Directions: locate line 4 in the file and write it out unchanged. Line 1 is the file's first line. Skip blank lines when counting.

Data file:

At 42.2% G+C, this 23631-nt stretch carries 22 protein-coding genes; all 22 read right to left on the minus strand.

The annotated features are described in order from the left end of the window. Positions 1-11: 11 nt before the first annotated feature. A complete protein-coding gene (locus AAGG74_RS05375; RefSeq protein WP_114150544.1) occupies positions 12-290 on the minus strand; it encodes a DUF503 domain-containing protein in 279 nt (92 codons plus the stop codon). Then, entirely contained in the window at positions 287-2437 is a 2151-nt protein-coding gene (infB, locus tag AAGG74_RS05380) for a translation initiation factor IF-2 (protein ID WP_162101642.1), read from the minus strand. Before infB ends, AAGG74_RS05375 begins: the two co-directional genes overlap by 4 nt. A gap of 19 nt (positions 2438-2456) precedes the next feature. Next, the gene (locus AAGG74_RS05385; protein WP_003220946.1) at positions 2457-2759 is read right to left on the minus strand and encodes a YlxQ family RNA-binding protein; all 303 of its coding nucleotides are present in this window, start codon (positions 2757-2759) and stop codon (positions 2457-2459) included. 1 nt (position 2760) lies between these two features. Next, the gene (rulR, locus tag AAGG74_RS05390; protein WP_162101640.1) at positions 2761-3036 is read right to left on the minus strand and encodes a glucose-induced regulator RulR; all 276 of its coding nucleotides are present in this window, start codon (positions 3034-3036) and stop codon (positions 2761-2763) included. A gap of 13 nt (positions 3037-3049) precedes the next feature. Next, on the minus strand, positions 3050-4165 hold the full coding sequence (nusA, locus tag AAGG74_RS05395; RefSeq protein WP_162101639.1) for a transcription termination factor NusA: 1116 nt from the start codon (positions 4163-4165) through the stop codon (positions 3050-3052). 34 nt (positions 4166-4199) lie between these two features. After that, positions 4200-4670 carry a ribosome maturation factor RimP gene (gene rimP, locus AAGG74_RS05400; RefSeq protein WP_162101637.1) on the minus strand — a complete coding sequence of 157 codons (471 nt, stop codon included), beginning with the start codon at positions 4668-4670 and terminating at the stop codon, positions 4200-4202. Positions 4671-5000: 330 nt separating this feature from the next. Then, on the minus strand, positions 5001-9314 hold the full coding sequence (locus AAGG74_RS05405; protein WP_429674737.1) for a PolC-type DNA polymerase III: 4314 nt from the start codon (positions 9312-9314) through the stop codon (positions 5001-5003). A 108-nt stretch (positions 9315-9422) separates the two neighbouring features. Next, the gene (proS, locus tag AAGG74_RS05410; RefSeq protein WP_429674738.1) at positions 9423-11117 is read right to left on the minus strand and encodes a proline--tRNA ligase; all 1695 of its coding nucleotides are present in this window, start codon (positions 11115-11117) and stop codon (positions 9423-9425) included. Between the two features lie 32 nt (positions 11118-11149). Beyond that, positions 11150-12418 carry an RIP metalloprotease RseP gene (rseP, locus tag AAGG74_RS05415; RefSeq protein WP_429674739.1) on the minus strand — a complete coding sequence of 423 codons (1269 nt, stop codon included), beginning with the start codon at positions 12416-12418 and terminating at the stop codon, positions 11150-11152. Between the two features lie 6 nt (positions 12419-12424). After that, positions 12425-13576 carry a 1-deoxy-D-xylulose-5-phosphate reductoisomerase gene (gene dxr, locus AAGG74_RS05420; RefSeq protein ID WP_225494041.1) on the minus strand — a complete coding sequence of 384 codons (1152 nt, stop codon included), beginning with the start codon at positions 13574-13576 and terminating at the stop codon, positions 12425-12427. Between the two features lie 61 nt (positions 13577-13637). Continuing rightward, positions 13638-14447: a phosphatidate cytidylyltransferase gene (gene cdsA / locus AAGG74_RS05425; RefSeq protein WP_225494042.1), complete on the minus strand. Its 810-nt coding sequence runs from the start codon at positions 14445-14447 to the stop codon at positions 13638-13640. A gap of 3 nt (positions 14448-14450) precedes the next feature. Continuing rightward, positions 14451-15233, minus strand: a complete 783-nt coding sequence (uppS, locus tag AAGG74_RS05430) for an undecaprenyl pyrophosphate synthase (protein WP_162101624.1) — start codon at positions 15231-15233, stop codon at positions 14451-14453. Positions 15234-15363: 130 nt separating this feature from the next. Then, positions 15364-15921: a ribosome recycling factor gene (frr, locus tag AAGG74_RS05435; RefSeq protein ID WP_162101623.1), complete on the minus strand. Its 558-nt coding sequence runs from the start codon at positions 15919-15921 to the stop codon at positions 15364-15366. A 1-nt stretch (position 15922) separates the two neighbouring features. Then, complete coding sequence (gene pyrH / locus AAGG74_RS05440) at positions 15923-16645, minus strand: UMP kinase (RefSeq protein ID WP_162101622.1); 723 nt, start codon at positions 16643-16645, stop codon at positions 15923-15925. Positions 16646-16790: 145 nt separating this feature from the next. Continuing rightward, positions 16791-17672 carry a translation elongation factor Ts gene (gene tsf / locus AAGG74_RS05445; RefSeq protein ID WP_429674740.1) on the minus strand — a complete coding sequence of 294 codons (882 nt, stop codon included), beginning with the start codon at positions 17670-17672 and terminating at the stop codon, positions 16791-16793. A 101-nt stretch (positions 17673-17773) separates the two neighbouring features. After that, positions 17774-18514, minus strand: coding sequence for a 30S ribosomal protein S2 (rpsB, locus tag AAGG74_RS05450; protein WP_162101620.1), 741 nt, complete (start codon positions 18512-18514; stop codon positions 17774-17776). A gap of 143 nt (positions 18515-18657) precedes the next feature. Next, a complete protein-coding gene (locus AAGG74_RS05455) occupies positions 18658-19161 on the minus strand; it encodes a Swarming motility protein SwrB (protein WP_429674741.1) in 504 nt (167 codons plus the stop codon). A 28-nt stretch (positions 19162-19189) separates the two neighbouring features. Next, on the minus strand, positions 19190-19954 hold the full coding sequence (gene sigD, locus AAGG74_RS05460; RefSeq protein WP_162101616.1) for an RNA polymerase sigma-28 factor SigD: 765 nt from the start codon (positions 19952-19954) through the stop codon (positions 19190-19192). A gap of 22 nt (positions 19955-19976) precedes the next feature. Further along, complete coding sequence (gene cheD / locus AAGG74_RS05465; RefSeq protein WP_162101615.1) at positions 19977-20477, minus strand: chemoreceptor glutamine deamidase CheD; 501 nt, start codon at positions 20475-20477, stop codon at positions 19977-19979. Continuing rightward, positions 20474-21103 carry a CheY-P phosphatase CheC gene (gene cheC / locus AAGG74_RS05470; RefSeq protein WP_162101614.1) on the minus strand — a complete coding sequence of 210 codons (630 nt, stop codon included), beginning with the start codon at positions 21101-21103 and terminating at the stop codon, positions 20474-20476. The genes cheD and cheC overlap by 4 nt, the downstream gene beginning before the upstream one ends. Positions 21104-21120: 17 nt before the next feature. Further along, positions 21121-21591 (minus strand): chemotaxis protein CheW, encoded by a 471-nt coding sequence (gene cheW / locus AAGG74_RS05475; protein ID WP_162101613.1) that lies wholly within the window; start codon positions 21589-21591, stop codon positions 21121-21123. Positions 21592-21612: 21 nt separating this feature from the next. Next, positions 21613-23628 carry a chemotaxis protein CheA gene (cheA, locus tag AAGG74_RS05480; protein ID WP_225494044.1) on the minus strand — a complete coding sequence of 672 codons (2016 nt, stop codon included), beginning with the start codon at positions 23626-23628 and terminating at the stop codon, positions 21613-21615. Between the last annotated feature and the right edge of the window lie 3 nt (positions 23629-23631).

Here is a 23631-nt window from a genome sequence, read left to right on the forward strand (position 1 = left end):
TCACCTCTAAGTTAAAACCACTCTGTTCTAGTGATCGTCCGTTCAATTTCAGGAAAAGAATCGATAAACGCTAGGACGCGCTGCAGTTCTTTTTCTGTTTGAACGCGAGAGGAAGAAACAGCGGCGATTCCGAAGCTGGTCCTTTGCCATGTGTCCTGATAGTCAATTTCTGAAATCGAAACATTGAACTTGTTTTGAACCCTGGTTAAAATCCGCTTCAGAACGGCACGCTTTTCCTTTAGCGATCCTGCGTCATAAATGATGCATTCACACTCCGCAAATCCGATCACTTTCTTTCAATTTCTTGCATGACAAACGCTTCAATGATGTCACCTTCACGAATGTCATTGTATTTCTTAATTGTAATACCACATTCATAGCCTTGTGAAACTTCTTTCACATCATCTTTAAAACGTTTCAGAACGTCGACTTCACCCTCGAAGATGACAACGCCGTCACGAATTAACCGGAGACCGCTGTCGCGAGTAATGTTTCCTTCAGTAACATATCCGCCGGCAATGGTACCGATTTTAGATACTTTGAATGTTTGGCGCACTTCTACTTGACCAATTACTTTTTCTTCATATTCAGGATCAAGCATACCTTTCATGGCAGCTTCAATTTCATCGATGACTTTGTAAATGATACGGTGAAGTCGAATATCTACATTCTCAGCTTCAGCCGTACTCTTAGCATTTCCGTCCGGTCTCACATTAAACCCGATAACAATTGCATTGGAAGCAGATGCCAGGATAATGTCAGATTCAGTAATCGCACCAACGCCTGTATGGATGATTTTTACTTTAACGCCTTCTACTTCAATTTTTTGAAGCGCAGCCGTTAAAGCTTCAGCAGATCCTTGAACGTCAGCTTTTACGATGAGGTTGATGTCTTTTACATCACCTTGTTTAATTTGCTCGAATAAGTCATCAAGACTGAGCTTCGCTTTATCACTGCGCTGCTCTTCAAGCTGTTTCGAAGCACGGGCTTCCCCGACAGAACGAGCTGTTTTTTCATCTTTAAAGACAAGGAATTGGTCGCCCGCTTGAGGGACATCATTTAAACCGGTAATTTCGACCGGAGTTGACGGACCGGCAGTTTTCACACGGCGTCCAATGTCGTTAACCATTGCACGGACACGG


TCACCTCTAAGTTAAAACCACTCTGTTCTAGTGATCGTCCGTTCAATTTCAGGAAAAGAATCGATAAACGCTAGGACGCGCTGCAGTTCTTTTTCTGTTTGAACGCGAGAGGAAGAAACAGCGGCGATTCCGAAGCTGGTCCTTTGCCATGTGTCCTGATAGTCAATTTCTGAAATCGAAACATTGAACTTGTTTTGAACCCTGGTTAAAATCCGCTTCAGAACGGCACGCTTTTCCTTTAGCGATCCTGCGTCATAAATGATGCATTCACACTCCGCAAATCCGATCACTTTCTTTCAATTTCTTGCATGACAAACGCTTCAATGATGTCACCTTCACGAATGTCATTGTATTTCTTAATTGTAATACCACATTCATAGCCTTGTGAAACTTCTTTCACATCATCTTTAAAACGTTTCAGAACGTCGACTTCACCCTCGAAGATGACAACGCCGTCACGAATTAACCGGAGACCGCTGTCGCGAGTAATGTTTCCTTCAGTAACATATCCGCCGGCAATGGTACCGATTTTAGATACTTTGAATGTTTGGCGCACTTCTACTTGACCAATTACTTTTTCTTCATATTCAGGATCAAGCATACCTTTCATGGCAGCTTCAATTTCATCGATGACTTTGTAAATGATACGGTGAAGTCGAATATCTACATTCTCAGCTTCAGCCGTACTCTTAGCATTTCCGTCCGGTCTCACATTAAACCCGATAACAATTGCATTGGAAGCAGATGCCAGGATAATGTCAGATTCAGTAATCGCACCAACGCCTGTATGGATGATTTTTACTTTAACGCCTTCTACTTCAATTTTTTGAAGCGCAGCCGTTAAAGCTTCAGCAGATCCTTGAACGTCAGCTTTTACGATGAGGTTGATGTCTTTTACATCACCTTGTTTAATTTGCTCGAATAAGTCATCAAGACTGAGCTTCGCTTTATCACTGCGCTGCTCTTCAAGCTGTTTCGAAGCACGGGCTTCCCCGACAGAACGAGCTGTTTTTTCATCTTTAAAGACAAGGAATTGGTCGCCCGCTTGAGGGACATCATTTAAACCGGTAATTTCGACCGGAGTTGACGGACCGGCAGTTTTCACACGGCGTCCAATGTCGTTAACCATTGCACGGACACGG